The cost of conducting such research must, of course, be weighed against the benefits.
Early Childhood Development - Essay Example
Given the dramatic expansion in the hours that children spend in out-of-home care in the preschool years, new knowledge can have a very high payoff. An important line of research is emerging in this area and needs continued support. All assessments, and particularly assessments for accountability, must be used carefully and appropriately if they are to resolve, and not create, educational problems. Assessment of young. The first five years of life are a time of incredible growth and learning, but the course of development is uneven and sporadic.
Assessment itself is in a state of flux. There is widespread dissatisfaction with traditional norm-referenced standardized tests, which are based on early 20th century psychological theory. There are a number of promising new approaches to assessment, among them variations on the clinical interview and performance assessment, but the field must be described as emergent. Much more research and development are needed for a productive fusion of assessment and instruction to occur and if the potential benefits of assessment for accountability are to be fully realized.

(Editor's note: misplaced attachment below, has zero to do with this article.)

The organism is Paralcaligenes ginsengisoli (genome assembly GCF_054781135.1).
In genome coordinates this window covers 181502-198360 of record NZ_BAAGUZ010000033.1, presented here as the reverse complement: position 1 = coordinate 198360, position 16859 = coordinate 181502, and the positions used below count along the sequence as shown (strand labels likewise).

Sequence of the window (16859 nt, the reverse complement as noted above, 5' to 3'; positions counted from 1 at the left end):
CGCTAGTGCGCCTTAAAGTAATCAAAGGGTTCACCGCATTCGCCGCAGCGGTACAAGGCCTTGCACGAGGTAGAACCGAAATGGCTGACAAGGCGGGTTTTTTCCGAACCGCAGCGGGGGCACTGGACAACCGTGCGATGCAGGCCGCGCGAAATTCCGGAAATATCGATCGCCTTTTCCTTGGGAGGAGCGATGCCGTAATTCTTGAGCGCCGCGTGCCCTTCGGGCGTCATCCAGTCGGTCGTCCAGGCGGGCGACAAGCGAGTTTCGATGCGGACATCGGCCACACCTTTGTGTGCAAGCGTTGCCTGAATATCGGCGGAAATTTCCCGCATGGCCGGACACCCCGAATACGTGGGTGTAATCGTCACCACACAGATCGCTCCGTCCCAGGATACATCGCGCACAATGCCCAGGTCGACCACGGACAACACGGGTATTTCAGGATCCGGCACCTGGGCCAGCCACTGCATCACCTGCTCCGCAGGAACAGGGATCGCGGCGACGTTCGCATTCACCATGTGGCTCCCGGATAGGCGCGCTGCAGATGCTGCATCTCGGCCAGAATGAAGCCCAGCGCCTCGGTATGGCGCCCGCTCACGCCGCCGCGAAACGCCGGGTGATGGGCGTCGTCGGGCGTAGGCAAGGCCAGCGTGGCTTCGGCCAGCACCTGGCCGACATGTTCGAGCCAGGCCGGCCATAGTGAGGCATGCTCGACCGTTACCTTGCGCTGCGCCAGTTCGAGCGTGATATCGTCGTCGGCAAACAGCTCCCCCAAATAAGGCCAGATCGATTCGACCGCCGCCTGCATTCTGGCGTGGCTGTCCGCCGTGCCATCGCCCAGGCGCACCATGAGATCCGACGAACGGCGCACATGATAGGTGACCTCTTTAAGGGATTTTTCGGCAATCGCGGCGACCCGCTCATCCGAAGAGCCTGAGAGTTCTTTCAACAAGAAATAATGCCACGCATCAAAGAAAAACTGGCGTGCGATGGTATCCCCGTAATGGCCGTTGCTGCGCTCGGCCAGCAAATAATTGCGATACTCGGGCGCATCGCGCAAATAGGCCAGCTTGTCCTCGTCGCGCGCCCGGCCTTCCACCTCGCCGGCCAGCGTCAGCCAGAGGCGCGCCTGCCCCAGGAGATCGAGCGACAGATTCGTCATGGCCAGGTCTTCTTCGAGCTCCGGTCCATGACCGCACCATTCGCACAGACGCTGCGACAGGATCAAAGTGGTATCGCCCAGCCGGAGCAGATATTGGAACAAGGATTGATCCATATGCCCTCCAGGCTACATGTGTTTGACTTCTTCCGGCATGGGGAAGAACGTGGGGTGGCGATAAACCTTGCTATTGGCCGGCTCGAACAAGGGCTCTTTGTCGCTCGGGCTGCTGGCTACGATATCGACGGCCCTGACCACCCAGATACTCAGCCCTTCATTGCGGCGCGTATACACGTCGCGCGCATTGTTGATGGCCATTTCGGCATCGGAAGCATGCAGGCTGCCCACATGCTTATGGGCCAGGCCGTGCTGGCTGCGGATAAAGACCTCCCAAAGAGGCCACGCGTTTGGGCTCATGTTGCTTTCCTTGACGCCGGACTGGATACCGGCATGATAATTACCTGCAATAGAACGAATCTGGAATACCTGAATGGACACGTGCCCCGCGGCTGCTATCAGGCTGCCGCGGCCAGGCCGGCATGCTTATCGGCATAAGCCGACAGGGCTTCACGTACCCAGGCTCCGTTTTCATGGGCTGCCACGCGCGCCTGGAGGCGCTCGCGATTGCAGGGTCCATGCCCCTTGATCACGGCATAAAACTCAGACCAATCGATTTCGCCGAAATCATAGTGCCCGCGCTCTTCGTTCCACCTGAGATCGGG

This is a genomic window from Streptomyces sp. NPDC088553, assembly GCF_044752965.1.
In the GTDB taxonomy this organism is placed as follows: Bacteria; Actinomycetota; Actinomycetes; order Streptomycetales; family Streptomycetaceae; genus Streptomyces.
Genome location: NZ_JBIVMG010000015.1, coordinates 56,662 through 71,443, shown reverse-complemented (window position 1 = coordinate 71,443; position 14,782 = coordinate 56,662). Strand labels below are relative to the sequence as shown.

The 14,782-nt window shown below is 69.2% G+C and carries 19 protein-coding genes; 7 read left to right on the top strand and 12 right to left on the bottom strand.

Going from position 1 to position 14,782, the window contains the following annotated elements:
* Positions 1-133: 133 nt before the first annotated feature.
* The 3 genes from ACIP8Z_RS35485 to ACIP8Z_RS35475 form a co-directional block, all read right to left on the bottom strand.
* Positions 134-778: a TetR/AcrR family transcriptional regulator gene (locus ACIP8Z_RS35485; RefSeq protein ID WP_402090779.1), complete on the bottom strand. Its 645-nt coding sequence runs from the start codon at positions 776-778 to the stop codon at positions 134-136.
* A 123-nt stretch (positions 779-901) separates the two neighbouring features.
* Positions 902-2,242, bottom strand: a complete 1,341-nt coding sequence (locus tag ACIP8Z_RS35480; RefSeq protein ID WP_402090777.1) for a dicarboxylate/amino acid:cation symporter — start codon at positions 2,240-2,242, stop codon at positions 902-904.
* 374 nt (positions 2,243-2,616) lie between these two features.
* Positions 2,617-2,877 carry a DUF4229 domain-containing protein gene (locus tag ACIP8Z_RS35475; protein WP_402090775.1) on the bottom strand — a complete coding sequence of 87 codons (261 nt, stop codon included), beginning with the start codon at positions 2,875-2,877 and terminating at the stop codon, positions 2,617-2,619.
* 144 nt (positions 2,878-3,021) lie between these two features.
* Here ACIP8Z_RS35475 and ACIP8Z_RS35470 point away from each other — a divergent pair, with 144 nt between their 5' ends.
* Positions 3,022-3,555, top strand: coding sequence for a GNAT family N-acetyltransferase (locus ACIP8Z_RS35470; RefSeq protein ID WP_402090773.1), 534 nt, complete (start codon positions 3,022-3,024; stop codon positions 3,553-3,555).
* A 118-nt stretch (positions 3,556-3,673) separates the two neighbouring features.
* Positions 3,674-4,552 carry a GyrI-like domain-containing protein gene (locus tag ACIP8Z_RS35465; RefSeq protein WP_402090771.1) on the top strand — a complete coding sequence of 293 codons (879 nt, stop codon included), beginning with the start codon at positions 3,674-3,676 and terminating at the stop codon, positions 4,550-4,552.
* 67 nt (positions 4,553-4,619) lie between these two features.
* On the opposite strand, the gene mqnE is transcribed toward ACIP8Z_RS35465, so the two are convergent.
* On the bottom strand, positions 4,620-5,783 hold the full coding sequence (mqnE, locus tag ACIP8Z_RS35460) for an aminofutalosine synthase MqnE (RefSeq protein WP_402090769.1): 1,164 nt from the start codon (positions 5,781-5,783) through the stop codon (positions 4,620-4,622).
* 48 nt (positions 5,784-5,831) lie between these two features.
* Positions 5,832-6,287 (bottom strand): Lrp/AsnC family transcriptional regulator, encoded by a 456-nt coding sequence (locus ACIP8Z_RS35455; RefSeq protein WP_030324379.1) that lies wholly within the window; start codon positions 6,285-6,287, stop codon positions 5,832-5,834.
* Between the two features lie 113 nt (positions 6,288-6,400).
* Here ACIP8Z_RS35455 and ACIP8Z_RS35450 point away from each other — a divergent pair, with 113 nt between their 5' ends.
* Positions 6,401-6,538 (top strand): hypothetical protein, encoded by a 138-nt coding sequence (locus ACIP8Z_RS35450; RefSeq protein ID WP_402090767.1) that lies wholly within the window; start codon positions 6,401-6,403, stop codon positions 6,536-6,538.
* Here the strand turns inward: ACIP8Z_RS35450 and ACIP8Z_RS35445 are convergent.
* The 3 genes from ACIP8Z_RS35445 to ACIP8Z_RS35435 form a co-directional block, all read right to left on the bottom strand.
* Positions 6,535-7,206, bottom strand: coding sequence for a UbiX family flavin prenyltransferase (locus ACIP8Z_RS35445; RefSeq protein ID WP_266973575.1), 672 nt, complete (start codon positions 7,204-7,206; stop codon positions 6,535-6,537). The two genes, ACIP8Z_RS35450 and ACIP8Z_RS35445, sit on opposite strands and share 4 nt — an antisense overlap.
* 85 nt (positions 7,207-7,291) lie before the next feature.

The growing consensus regarding the importance of early education stands in stark contrast to the disparate system of care and education available to children in the United States in the preschool years. As the nation moves toward voluntary universal early childhood programs, parents, and public officials face important policy choices, choices that should be informed by careful research.
Recommendation Research to fully develop and evaluate alternatives for organizing, regulating, supporting, and financing early childhood programs should be conducted to provide an empirical base for the decisions being made. Compare the effects of program variations on short-term and long-term outcomes, including studies of inclusion of children with disabilities and auspices of program regulation. Examine preschool administration at local, county, and state levels to assess the relative quality of the administrative and support systems now in place. Review the evidence that should inform state standards and licensing, including limits on group size and square footage requirements.